Wednesday, June 21, 2017

June 18, Proper 6, Guest Sermon by our Seminarian Jabe Ziino

Links to Scripture Lessons:

In the name of the Father, the Son, and the Holy Spirit. Amen.

God makes a promise, and Sarah laughs.
What will be your response, when God shows up uninvited to your house, tonight, for dinner? Or, I should say, when three random guys show up tonight, hungry and unwashed, and make an outrageous promise to you?

There’s a common idea that belief, faith in God, has gotten more difficult in recent years. Our expanding scientific knowledge sometimes seems to contradict what’s in the Bible. Who needs to have faith when we can know everything for certain?
IN our neighborhoods We value peaceful diversity of belief, living alongside people who have beliefs quite different from our own.
But this is not an easy goal to accomplish.
Another person’s belief can challenge our own, asking us to question our assumptions, and sometimes our faith.
These are real challenges.

So we often accept the idea that way back in the day, before things got so complicated, before we acquired all this sophistication and intelligence, faith in God was just easier. People were more simple-minded.

But in our reading from Genesis, we see that belief in God was not easy thousands of years ago, even for uneducated nomads in the Palestinian desert, the parents of our faith Abraham and Sarah.
God makes a promise to Sarah. And it is so hard to believe, that she laughs!!
I don’t think this is because she is a scoffing kind of a person.
Probably she is practical. She is a realist. Understandably she may be somewhat bitter and skeptical of promises and hope.
Her entire life she has hoped for a child.
She lives in a society in which a woman’s chief honor and duty is to bear children, and she has failed to do that.  
And now she is 90 years old. She spent her life traveling with her husband, herding animals hundreds of miles across the desert, under the burning sun and through the cold night, living in a tent. I wonder what she looked like.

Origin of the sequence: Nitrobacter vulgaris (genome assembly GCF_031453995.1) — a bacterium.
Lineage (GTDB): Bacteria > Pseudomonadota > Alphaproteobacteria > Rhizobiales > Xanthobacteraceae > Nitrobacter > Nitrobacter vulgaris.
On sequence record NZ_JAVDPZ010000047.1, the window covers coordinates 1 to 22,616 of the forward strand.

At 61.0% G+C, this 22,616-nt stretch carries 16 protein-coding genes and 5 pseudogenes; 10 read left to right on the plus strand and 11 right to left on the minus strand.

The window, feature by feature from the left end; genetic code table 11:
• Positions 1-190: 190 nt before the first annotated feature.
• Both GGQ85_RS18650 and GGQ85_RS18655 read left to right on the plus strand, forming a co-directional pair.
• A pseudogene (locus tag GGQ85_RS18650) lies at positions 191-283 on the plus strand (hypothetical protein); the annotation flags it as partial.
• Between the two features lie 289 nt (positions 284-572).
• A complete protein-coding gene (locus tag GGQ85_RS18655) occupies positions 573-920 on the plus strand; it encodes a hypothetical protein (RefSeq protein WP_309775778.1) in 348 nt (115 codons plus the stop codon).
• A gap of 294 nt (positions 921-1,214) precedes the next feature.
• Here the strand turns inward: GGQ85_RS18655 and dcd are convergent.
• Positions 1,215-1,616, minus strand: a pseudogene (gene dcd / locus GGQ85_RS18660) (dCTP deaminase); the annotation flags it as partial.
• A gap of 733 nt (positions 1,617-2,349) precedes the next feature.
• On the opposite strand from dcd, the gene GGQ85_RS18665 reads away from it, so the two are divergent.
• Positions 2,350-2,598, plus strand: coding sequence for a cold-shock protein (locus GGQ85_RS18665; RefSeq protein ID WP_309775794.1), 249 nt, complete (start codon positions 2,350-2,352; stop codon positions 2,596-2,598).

They were prosperous. But by our standards today, they had a hard life. And after 90 years, Sarah’s been disappointed a lot. She’s wanted nothing more than to have her own child.
But at least she finally knows what to expect out of life. Sarah knows who she is, she knows what her skills are, and what her skills are not. She is resigned to reality.
Her life has been hard. But at least she’s found some comfort in knowing what to expect from herself and from life.

And then one day, three strangers come to her tent.
And they have a message not for the man Abraham, but for Sarah.
“Sarah, 90 years old, childless, you who could never be the kind of person your husband, your society wanted you to be-- you shall have a son.”

The promise is ridiculous. And Sarah laughs to herself.
“After I have grown old, and my husband is old, shall I have pleasure?”
But when offered this pleasure, she can’t accept it.
It’s ridiculous. It can’t be true. Not for me.

God’s promise contradicts everything Sarah knows about the world, and about herself.
And God asks her to let it all go.

It is no wonder that she laughs, and then she is afraid, when she realizes the pleasure God is calling her to. God is asking her to forget who she is, and to start a new life.

God’s promise asks Sarah to step into darkness and nothingness.


Why does God appear in this strange manner, or maybe I should say, in such an ordinary manner? If God only wanted to deliver the message to Sarah as efficiently as possible, maximizing everyone’s productivity, then why didn’t God show up as a burning bush or with a multitude of angels?

Instead, God appears as three human strangers. They eat, and drink, they are dirty and need to wash up just like everyone else. It is only after Sarah laughs to herself at their message, that they reveal they know her innermost thoughts and thus reveal their divinity.
So she stops laughing and is afraid, she tries to take back her thoughts, but God calls her out. Embarrassed in front of the master of the Universe.

Now if God had shown up in a blaze of glory and brilliance, surely this awkwardness could have been avoided. Sarah would not have laughed-- she would have fallen down, blinded by God’s majesty, and received the message with awe and terror.

But is that really the best way to send a message? Is that the way we learn best? By being shouted and scared into submission?